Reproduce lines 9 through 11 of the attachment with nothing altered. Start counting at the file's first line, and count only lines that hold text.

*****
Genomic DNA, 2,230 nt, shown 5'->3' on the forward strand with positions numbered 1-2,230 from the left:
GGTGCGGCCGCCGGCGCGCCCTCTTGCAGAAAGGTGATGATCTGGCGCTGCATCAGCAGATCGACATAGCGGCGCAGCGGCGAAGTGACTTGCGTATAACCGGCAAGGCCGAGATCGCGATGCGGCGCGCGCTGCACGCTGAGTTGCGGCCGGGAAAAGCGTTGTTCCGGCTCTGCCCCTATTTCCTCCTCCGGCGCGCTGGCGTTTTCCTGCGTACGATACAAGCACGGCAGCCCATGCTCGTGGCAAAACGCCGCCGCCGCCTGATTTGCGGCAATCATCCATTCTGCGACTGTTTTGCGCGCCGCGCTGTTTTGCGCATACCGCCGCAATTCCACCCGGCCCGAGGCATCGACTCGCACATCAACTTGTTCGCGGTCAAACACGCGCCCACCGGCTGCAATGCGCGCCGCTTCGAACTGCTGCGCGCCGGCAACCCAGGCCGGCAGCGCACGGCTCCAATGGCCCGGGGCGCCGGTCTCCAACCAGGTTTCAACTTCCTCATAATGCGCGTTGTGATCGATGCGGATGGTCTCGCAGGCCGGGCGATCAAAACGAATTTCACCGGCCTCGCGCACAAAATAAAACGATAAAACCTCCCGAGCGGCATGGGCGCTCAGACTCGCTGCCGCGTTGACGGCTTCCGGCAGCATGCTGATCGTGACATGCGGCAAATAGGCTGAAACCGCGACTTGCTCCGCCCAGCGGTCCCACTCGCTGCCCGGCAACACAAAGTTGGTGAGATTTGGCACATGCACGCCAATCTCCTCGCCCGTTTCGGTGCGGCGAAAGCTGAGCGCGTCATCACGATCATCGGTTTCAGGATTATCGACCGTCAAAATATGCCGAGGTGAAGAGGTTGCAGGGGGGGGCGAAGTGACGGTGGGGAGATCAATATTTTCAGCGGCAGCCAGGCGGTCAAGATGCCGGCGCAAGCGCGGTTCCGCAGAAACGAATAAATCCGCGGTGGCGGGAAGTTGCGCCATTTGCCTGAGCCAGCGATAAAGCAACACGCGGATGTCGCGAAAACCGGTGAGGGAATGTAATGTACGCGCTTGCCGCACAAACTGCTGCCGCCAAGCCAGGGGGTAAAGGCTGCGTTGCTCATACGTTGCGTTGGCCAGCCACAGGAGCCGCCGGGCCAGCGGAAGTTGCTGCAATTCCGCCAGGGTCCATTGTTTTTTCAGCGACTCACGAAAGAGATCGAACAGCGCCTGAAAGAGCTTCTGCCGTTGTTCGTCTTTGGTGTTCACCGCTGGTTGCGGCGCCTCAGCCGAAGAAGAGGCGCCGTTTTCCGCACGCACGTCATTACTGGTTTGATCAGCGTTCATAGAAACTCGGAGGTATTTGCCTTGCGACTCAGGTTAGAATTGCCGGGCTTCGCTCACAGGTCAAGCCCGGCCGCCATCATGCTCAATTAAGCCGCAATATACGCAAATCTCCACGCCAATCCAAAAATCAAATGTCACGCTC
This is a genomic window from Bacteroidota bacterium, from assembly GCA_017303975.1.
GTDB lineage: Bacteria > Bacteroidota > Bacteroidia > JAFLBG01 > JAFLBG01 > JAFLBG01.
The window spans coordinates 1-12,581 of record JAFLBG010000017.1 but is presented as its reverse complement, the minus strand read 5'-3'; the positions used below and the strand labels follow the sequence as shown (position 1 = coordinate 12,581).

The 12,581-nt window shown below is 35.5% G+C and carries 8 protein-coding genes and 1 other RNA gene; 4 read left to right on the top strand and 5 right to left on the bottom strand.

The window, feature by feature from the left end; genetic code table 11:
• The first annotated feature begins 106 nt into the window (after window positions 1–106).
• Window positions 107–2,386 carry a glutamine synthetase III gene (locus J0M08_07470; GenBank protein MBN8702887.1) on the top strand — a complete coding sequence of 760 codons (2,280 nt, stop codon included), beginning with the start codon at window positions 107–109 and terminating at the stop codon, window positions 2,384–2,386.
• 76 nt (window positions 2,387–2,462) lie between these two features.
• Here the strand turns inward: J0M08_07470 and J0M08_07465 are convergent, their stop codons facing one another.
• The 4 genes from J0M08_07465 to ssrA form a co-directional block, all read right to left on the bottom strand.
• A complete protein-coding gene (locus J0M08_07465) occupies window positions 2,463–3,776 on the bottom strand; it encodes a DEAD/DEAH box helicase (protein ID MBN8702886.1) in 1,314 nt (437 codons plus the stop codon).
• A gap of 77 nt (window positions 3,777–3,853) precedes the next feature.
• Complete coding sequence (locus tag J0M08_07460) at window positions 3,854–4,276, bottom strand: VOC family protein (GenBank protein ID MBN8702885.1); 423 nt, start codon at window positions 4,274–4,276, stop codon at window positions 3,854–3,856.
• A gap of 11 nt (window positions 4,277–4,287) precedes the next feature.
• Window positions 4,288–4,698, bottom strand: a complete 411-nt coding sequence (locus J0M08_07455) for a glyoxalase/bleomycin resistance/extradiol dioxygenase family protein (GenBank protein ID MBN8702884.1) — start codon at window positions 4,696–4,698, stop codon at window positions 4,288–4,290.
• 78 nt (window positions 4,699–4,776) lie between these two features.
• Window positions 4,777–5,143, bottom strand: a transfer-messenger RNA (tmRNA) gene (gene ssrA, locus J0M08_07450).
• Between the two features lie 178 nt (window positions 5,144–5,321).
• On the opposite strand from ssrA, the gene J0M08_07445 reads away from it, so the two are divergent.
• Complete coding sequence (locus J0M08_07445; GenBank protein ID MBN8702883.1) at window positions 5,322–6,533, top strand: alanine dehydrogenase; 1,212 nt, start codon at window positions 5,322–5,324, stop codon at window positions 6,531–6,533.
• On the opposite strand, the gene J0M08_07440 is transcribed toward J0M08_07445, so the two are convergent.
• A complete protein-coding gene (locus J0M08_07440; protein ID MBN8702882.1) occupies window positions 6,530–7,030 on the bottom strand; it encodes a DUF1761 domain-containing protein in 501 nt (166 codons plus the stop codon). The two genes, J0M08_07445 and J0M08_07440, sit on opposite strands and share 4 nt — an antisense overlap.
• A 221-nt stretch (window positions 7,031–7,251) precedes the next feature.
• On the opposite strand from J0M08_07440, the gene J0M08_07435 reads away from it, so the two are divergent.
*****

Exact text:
• Window positions 107–2,386 carry a glutamine synthetase III gene (locus J0M08_07470; GenBank protein MBN8702887.1) on the top strand — a complete coding sequence of 760 codons (2,280 nt, stop codon included), beginning with the start codon at window positions 107–109 and terminating at the stop codon, window positions 2,384–2,386.
• 76 nt (window positions 2,387–2,462) lie between these two features.
• Here the strand turns inward: J0M08_07470 and J0M08_07465 are convergent, their stop codons facing one another.